Tipu’s family ‘deeply hurt’ by row

Shahzada Ismail Shah (right), seventh great grandson of Tipu Sultan, and his brother-in-law Syed Mansoor. Photo: V. Sreenivasa Murthy  

“We are deeply hurt by the controversy that unfolded over the State government organising Tipu Jayanti celebrations,” said Shahzada Ismail Shah, the 27-year-old seventh great-grandson of Tipu Sultan.

Mr. Shah, who came down to the city from Kolkata to thank Chief Minister Siddaramaiah and Minister for Minority Welfare and Wakf Qamarul Islam for celebrating Tipu Jayanti as a government programme, said the family had “literally shed tears” after learning about the controversy.

His brother-in-law, S. Syed Mansoor (married to Mr. Shah’s sister, Shehzadi Rahimunnissa), who resides in Bengaluru, said the controversy was created by “some people who do not know about Tipu’s history”, his principles of secularism and administrative reforms.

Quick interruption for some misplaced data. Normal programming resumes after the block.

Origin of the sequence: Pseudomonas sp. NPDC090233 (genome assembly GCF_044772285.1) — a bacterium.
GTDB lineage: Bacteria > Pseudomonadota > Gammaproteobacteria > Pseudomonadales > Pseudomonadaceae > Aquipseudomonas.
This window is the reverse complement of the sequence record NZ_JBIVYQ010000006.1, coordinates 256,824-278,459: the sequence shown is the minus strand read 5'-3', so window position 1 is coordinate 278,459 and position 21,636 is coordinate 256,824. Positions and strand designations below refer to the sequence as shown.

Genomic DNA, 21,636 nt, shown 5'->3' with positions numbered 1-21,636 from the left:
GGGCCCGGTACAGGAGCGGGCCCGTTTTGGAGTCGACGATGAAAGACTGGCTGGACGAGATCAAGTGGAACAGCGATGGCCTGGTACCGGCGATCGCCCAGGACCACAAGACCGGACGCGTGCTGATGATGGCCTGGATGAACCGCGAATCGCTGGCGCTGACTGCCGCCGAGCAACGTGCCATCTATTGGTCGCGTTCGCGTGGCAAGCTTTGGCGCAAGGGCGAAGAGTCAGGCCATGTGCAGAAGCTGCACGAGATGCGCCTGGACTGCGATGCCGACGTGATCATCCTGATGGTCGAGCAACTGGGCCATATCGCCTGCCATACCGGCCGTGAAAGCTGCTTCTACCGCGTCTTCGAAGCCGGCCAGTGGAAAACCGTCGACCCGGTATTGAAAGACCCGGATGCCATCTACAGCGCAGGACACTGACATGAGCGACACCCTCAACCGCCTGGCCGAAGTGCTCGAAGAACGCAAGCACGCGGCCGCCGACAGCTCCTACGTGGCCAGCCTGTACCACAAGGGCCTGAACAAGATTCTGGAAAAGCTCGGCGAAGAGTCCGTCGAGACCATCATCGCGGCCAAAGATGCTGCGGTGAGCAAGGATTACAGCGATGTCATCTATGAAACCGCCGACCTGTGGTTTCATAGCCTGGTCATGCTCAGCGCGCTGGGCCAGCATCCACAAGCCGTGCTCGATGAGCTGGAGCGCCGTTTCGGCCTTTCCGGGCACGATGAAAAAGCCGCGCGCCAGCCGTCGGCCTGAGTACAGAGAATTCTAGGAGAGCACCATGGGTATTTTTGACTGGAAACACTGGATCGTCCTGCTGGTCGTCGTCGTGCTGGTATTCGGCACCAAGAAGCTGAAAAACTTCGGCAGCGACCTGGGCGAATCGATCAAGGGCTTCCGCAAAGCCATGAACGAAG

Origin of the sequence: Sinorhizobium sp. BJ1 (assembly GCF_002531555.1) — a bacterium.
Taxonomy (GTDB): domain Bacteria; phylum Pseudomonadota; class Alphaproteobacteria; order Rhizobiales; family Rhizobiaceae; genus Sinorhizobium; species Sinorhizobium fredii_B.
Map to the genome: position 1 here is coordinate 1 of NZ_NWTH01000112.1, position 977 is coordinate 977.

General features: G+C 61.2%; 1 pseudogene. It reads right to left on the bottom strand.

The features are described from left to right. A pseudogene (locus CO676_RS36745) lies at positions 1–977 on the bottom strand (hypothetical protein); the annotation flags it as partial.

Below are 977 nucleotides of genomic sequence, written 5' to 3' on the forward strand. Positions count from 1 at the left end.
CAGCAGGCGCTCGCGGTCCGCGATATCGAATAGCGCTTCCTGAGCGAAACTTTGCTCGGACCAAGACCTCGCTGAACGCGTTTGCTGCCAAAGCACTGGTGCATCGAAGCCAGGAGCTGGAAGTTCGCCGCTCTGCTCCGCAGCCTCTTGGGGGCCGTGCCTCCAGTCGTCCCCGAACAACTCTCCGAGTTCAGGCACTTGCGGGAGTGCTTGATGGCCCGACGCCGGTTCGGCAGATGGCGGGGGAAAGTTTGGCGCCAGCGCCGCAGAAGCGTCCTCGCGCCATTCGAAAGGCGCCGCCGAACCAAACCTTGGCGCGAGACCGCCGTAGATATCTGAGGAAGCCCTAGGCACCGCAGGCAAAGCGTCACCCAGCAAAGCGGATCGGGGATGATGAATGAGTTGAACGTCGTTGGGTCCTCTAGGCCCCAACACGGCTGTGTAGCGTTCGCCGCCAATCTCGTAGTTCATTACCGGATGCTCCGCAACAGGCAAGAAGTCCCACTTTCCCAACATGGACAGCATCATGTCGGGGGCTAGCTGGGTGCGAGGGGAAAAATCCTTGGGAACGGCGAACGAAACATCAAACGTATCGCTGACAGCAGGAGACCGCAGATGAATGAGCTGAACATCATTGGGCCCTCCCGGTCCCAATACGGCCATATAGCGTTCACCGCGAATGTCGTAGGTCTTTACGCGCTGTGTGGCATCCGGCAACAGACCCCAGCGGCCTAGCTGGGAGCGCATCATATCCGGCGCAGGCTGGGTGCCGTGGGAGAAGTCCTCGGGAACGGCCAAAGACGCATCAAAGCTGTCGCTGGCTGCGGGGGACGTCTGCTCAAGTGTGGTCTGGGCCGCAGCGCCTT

“Although we do not want to comment on the violence or the political opposition, we want people who are opposing it to first study Tipu’s history and then comment,” he said.

“We were very happy that the Karnataka government declared Tipu Jayanti as a government programme for the first time. But, the controversy following the celebrations that resulted in the loss of two lives has hurt us. Whatever their political affiliations, two lives have been lost unnecessarily,” Mr. Mansoor said.

Pointing out that Tipu had made generous donations to several temples and mutts, Mr. Mansoor said, “We have spoken to the seers of these mutts, including the seer of Adichunchungiri Mutt.

“All of them are aware of Tipu’s secularism and have a good opinion about him. We will meet them again shortly.”

Mr. Qamural Islam, when asked if Tipu’s descendents wanted anything from the government, said, “They have not come here to beg. They have come to thank the government.”

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Printable version | May 9, 2021 2:03:10 AM |

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